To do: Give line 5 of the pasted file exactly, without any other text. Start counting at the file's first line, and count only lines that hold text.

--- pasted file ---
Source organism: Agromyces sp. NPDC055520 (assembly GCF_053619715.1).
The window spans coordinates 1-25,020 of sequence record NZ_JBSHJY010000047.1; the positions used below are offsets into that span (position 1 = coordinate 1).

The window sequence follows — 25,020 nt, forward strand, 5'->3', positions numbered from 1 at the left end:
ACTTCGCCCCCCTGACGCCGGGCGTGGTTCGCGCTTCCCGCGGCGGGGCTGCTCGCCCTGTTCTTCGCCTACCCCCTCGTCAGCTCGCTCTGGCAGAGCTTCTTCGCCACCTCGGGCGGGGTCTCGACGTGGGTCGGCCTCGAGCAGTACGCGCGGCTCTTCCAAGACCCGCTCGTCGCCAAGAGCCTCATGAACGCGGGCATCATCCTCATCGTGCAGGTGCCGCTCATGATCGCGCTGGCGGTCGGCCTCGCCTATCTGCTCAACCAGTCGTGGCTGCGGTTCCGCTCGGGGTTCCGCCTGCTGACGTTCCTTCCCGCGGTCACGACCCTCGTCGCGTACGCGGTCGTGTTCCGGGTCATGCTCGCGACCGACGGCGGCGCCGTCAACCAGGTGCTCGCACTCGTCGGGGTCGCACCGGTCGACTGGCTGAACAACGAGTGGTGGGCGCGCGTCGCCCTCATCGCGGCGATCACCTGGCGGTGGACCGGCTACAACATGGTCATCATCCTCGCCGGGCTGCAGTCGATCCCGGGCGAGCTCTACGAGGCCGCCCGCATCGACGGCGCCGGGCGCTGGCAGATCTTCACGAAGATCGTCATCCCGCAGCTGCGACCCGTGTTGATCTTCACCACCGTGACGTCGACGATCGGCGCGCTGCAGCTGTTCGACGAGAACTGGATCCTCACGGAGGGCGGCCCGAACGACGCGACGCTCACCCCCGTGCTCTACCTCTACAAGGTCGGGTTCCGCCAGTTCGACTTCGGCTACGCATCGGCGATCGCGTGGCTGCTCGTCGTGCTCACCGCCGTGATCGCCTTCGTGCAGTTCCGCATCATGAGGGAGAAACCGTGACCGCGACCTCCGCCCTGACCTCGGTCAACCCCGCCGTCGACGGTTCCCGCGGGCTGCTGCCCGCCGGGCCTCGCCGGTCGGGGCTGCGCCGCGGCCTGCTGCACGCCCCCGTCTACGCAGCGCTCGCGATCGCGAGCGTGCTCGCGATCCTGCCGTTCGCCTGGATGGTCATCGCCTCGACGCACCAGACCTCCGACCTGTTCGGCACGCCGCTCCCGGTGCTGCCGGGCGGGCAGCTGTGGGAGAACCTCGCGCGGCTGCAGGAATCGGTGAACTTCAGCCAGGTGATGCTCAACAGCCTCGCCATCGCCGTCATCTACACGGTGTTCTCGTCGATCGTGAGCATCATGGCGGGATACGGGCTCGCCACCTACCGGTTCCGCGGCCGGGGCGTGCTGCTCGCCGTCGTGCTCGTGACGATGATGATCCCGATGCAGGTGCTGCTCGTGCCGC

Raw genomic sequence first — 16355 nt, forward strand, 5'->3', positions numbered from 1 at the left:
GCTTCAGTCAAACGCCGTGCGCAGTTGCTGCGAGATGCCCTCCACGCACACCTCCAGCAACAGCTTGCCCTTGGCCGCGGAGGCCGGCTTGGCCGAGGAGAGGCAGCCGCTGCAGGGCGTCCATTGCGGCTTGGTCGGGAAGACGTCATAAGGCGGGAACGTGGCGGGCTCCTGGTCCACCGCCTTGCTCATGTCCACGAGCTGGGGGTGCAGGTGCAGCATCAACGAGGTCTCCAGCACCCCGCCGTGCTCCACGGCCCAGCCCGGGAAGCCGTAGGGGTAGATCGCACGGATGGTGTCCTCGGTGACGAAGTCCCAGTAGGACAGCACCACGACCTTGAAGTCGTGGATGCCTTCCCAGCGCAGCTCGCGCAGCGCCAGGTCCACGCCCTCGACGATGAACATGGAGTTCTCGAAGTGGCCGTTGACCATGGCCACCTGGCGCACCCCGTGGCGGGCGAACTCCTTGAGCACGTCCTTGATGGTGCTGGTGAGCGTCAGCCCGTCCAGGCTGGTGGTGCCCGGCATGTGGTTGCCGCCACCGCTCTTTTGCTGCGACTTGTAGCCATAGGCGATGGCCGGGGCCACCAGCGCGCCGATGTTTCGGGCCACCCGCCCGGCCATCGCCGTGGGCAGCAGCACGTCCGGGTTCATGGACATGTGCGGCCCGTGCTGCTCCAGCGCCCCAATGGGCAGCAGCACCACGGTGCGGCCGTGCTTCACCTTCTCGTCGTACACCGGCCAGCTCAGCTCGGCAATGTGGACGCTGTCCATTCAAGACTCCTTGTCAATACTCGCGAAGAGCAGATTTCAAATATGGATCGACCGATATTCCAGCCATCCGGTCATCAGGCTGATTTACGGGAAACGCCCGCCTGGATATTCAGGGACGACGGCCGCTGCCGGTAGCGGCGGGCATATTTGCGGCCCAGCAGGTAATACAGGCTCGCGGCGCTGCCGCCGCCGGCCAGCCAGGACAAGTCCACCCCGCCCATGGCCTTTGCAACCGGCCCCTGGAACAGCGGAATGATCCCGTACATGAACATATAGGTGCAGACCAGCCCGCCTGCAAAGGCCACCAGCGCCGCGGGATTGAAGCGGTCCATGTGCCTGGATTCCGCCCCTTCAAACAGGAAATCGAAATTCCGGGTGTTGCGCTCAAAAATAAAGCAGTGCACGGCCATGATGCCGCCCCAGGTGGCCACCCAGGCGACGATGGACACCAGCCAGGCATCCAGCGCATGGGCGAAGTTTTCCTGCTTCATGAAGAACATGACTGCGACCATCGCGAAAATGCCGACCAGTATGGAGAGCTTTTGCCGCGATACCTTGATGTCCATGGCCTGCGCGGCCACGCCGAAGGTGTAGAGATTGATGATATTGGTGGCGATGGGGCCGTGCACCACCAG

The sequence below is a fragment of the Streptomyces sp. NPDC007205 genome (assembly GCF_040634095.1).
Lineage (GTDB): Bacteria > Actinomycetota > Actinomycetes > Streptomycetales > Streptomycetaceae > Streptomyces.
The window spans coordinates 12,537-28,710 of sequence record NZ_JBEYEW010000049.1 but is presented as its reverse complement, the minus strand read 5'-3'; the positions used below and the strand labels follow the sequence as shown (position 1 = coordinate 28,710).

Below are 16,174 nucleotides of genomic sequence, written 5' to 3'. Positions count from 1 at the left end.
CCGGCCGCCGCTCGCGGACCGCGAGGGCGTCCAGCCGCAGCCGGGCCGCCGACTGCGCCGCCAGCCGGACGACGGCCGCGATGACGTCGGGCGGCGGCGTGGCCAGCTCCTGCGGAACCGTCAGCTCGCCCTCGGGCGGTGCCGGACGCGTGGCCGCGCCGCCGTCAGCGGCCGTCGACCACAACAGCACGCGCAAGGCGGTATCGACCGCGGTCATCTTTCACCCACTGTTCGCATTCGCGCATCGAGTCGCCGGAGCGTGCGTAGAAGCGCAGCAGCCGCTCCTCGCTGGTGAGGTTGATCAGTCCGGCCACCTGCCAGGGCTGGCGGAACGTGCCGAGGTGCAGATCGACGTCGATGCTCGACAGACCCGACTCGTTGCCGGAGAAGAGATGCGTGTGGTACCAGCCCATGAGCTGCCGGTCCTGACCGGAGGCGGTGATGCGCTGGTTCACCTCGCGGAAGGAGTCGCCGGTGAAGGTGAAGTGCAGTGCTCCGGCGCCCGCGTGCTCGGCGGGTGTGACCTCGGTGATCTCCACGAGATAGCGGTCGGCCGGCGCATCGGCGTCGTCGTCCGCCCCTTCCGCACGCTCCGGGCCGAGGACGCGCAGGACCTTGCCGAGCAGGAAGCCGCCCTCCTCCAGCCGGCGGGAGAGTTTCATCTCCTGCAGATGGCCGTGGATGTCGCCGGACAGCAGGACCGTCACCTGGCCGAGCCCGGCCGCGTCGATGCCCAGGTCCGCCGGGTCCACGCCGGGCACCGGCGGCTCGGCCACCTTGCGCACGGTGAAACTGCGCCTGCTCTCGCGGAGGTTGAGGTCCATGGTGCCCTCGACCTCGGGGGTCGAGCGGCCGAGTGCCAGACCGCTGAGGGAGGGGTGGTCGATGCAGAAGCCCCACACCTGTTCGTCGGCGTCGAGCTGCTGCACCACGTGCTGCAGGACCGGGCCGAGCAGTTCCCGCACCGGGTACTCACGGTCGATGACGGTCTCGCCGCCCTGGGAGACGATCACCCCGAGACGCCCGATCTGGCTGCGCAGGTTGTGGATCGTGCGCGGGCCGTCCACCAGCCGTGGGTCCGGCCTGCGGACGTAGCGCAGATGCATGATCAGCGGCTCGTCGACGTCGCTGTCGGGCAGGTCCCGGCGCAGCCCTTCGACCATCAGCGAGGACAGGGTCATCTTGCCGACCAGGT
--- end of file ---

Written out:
Raw genomic sequence first — 16355 nt, forward strand, 5'->3', positions numbered from 1 at the left: